Table of Contents 21.2 (2001)   22.2 (2002) ISSN 1943-3840

Cervantes


VOLUME XXII, NUMBER 1 SPRING, 2002


Cover Graphic

E. C. Riley, 1923–2001


Bulletin of the Cervantes Society of America


Cervantes

Bulletin of the CERVANTES SOCIETY OF AMERICA


THE CERVANTES SOCIETY OF AMERICA

President
EDWARD H. FRIEDMAN

Vice President
JAMES A. PARR

Secretary-Treasurer
THERESA SEARS

Executive Council

ELLEN ANDERSON      MW VALERIE HEGSTROM
MARINA BROWNLEE NE DAVID BORUCHOFF
ANTHONY CÁRDENAS PC HARRY VÉLEZ QUIÑONES
MICHAEL MCGAHA SE SHERRY VELASCO
ADRIENNE MARTIN SW AMY WILLIAMSEN

CERVANTES: BULLETIN OF THE CERVANTES SOCIETY OF AMERICA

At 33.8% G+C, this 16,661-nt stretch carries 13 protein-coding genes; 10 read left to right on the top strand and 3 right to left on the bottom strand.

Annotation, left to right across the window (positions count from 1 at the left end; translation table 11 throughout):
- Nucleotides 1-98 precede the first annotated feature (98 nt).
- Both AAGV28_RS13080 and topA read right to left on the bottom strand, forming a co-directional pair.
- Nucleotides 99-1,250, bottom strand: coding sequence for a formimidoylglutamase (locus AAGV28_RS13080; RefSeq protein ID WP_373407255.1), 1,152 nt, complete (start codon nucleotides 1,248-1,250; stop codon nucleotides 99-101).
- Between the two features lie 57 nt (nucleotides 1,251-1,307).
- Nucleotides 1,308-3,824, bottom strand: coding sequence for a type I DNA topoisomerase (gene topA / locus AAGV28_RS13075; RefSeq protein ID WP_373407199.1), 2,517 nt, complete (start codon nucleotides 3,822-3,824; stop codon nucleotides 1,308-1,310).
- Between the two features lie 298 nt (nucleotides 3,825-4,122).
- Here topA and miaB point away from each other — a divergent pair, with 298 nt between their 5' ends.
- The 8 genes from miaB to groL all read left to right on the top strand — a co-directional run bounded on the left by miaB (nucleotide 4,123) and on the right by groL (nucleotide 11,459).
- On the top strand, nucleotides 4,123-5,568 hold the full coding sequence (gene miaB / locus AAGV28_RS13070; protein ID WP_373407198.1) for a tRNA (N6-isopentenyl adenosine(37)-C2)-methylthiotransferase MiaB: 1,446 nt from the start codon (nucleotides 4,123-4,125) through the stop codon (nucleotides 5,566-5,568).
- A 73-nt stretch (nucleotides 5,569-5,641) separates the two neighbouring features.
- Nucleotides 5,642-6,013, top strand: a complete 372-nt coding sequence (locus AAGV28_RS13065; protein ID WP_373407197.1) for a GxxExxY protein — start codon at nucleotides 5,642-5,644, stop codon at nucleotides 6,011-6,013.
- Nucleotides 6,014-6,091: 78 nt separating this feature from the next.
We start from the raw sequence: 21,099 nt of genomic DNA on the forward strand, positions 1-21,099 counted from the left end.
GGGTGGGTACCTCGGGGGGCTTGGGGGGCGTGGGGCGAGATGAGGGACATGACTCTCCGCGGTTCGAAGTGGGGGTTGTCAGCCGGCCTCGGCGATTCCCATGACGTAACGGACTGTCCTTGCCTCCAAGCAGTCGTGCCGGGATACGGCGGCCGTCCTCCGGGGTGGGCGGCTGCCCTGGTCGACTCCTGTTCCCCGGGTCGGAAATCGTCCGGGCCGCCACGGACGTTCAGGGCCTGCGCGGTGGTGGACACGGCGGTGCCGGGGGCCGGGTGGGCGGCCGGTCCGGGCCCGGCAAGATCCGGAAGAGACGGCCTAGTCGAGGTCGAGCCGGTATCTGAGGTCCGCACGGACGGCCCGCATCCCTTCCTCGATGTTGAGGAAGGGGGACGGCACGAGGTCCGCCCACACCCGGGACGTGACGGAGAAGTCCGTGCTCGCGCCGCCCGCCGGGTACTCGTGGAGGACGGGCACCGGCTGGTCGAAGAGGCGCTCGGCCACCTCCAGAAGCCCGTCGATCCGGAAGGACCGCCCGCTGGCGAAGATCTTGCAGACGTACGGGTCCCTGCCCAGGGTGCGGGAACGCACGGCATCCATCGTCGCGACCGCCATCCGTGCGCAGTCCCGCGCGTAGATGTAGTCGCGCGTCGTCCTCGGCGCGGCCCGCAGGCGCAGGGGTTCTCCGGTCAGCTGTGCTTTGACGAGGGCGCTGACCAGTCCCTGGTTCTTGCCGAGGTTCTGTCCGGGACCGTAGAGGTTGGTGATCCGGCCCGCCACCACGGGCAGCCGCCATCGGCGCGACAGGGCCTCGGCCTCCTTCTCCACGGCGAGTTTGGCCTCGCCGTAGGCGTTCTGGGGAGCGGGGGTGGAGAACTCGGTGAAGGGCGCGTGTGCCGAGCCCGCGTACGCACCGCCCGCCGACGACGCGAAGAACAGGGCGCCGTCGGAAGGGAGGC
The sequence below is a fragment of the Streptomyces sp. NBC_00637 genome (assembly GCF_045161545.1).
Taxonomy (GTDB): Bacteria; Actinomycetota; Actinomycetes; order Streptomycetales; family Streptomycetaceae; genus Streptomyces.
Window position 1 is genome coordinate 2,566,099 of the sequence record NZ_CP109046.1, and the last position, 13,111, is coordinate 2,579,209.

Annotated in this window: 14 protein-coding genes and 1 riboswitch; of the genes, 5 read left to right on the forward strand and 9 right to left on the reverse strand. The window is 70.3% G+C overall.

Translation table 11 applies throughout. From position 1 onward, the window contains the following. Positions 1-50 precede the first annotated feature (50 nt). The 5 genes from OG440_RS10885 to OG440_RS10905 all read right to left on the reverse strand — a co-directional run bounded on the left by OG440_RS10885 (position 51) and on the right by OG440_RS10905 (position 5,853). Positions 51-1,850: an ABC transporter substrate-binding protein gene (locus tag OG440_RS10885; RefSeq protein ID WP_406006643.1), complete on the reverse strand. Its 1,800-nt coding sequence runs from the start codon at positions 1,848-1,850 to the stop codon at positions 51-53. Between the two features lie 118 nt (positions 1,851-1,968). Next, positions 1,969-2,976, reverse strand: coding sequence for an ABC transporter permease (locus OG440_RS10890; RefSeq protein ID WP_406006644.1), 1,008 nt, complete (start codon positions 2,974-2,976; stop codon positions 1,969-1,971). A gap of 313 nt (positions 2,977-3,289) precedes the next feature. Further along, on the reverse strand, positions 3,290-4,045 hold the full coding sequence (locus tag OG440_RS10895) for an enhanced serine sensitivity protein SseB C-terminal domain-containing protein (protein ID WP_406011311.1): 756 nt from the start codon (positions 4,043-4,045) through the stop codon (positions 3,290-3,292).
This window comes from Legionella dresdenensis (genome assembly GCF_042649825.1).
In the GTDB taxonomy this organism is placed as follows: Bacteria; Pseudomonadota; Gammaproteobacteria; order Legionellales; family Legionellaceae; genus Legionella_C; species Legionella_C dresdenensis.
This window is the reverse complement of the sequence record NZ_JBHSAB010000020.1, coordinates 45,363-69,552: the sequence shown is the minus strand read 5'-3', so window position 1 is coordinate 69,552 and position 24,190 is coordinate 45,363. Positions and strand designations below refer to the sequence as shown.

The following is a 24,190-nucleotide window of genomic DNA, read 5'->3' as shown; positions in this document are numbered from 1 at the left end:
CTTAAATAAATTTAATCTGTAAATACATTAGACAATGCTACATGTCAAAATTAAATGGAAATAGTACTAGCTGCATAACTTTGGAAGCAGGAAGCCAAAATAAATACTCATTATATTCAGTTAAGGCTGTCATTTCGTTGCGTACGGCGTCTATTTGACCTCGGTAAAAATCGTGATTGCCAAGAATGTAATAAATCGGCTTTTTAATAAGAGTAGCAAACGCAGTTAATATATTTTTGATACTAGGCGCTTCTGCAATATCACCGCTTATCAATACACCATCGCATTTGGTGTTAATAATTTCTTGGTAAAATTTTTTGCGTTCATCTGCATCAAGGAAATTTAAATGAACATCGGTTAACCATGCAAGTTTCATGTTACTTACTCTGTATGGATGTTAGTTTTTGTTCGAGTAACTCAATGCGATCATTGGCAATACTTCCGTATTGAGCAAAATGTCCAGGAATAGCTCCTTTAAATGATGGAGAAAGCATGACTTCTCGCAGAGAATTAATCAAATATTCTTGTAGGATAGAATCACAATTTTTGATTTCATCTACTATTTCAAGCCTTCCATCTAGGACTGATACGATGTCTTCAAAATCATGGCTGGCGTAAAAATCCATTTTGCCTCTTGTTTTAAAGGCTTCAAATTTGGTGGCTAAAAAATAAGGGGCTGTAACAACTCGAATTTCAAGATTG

Editor: DANIEL EISENBERG

Managing Editor: FRED JEHLE

Book Review Editor: WILLIAM H. CLAMURRO

Editorial Board

JOHN J. ALLEN      MYRIAM YVONNE JEHENSON
ANTONIO BERNAT CARROLL B. JOHNSON
PATRIZIA CAMPANA FRANCISCO MÁRQUEZ VILLANUEVA
PETER DUNN FRANCISCO RICO
JAIME FERNÁNDEZ GEORGE SHIPLEY
EDWARD H. FRIEDMAN ALISON P. WEBER
AURELIO GONZÁLEZ DIANA DE ARMAS WILSON